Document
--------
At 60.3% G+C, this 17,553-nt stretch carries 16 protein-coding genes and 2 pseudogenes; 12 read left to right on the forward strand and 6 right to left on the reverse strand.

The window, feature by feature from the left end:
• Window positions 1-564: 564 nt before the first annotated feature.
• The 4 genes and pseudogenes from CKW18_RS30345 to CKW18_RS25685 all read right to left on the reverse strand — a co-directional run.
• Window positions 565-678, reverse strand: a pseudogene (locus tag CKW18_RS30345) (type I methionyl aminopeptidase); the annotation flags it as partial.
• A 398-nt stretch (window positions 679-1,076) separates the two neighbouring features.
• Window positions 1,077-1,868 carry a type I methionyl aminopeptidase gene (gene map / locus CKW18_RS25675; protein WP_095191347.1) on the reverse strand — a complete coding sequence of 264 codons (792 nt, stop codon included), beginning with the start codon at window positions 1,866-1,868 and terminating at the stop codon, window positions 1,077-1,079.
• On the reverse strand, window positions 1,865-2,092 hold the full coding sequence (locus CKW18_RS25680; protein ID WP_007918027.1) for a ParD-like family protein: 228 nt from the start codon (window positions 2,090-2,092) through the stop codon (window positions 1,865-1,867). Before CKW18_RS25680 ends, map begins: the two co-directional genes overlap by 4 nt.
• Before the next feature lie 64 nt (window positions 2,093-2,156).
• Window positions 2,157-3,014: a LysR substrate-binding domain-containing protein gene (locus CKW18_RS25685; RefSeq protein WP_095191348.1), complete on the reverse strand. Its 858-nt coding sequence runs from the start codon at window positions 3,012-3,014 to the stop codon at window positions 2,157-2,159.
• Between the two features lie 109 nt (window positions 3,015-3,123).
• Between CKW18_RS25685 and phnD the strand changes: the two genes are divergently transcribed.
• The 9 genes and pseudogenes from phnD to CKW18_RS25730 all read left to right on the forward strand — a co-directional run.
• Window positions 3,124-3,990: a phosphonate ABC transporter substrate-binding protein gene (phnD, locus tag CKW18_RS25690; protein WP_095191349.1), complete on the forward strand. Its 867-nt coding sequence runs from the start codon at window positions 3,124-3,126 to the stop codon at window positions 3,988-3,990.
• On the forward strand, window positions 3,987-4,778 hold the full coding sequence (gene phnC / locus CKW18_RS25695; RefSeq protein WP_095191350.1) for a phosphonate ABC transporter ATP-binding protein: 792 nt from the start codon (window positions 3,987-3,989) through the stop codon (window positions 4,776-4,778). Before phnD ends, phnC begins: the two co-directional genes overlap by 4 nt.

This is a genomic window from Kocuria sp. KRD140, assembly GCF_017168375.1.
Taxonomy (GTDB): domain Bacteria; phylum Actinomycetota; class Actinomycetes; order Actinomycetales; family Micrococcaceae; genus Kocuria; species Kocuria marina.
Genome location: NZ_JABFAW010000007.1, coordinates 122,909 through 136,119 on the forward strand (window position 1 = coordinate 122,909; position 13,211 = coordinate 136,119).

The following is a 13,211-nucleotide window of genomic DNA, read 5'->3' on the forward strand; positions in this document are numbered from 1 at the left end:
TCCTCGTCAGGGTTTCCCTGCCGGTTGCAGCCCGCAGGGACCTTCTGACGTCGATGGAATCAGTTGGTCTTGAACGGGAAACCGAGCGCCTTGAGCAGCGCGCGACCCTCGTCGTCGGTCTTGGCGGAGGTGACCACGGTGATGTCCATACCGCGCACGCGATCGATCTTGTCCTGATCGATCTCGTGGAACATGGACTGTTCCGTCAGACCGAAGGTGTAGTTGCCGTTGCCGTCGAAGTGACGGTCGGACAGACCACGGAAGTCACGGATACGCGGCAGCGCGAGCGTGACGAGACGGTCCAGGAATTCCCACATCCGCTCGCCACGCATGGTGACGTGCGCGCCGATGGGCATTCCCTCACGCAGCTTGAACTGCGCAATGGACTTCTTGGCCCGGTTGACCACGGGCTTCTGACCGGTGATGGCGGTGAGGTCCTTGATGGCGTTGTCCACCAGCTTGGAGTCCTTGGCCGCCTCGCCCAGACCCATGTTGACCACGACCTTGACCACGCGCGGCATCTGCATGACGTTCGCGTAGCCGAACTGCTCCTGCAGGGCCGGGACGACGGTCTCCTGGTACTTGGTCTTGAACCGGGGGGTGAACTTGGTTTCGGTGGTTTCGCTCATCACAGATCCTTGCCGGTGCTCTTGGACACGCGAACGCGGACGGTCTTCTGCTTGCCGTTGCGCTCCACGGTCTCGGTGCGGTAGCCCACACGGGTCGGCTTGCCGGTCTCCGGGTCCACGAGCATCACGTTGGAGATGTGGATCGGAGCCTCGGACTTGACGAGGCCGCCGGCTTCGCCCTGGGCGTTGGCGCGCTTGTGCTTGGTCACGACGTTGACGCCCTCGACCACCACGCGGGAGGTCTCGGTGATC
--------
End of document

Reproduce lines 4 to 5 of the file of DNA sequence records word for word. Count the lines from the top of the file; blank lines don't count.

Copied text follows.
• The 4 genes and pseudogenes from CKW18_RS30345 to CKW18_RS25685 all read right to left on the reverse strand — a co-directional run.
• Window positions 565-678, reverse strand: a pseudogene (locus tag CKW18_RS30345) (type I methionyl aminopeptidase); the annotation flags it as partial.